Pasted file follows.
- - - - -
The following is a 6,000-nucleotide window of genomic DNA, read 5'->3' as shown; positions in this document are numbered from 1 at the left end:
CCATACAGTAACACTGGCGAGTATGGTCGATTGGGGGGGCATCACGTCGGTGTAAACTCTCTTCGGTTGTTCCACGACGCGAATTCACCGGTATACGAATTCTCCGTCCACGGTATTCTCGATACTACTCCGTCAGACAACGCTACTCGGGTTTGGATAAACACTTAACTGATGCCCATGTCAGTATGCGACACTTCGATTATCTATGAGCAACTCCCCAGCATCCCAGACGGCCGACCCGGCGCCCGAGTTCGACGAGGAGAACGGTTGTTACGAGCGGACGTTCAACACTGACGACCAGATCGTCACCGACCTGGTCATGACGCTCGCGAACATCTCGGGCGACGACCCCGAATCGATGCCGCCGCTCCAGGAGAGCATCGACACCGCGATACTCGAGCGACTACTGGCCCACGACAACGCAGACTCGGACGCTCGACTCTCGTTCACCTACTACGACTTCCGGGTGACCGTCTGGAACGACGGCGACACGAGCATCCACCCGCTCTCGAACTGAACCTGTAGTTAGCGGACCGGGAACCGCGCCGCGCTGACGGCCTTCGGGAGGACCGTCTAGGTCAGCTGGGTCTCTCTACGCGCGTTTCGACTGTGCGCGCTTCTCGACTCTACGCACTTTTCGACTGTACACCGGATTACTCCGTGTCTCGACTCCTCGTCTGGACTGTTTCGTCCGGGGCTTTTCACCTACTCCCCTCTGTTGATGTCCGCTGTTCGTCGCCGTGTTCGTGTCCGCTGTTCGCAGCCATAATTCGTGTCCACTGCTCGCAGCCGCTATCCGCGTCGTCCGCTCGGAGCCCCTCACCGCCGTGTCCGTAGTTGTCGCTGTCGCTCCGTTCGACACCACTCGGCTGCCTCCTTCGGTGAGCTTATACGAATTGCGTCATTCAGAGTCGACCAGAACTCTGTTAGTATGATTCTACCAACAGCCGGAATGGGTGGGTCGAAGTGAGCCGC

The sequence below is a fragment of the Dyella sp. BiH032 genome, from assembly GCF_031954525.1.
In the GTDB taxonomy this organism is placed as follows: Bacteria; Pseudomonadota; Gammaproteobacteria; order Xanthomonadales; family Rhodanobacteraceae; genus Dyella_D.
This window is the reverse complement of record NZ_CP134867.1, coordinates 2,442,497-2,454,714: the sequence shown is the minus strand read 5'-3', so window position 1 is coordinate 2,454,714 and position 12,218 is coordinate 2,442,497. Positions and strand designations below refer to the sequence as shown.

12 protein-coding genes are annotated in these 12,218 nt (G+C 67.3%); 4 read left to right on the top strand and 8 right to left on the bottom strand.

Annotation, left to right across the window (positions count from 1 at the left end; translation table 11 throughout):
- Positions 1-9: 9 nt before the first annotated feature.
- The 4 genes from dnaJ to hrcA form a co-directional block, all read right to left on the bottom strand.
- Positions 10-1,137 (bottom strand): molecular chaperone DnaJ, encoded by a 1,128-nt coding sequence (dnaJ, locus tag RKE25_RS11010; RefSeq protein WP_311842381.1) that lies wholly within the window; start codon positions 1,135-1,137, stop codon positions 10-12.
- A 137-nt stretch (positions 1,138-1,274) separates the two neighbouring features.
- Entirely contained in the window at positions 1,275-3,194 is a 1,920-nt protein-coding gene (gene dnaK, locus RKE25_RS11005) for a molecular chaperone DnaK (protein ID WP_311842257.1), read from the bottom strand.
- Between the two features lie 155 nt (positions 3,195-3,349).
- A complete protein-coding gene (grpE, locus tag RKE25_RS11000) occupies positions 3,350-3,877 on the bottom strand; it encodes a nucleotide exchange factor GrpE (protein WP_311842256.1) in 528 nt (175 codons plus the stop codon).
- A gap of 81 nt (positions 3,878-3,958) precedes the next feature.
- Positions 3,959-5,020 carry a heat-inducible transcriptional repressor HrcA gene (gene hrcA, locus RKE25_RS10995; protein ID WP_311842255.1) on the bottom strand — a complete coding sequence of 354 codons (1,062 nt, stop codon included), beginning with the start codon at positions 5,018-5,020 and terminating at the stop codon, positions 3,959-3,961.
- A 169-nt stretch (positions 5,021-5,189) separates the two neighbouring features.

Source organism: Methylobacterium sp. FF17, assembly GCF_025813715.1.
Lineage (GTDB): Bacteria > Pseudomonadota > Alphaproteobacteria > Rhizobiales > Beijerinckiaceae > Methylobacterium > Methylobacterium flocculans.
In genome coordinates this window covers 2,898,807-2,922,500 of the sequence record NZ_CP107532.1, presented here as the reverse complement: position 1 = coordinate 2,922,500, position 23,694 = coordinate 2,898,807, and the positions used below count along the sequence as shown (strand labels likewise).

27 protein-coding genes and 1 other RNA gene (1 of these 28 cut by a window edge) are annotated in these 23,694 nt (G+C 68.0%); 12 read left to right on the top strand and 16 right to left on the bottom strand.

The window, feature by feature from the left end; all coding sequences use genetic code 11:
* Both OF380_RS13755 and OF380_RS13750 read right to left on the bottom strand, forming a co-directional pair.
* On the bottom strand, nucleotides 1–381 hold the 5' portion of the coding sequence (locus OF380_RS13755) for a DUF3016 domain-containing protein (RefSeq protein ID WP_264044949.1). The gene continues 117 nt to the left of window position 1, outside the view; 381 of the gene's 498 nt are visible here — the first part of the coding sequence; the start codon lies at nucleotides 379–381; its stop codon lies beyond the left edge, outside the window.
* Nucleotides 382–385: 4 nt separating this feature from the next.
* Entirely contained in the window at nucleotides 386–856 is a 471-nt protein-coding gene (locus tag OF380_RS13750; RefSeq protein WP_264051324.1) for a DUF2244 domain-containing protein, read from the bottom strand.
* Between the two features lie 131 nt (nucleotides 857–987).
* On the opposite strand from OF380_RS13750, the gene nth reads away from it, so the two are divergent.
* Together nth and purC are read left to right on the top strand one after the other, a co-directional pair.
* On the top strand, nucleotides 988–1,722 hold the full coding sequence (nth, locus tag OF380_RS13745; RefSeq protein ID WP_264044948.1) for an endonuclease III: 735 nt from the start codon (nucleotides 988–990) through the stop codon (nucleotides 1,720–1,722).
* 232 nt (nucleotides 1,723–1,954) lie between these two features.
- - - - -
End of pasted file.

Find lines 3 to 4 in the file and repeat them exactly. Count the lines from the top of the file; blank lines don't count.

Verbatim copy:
The sequence below is a fragment of the Dyella sp. BiH032 genome, from assembly GCF_031954525.1.
In the GTDB taxonomy this organism is placed as follows: Bacteria; Pseudomonadota; Gammaproteobacteria; order Xanthomonadales; family Rhodanobacteraceae; genus Dyella_D.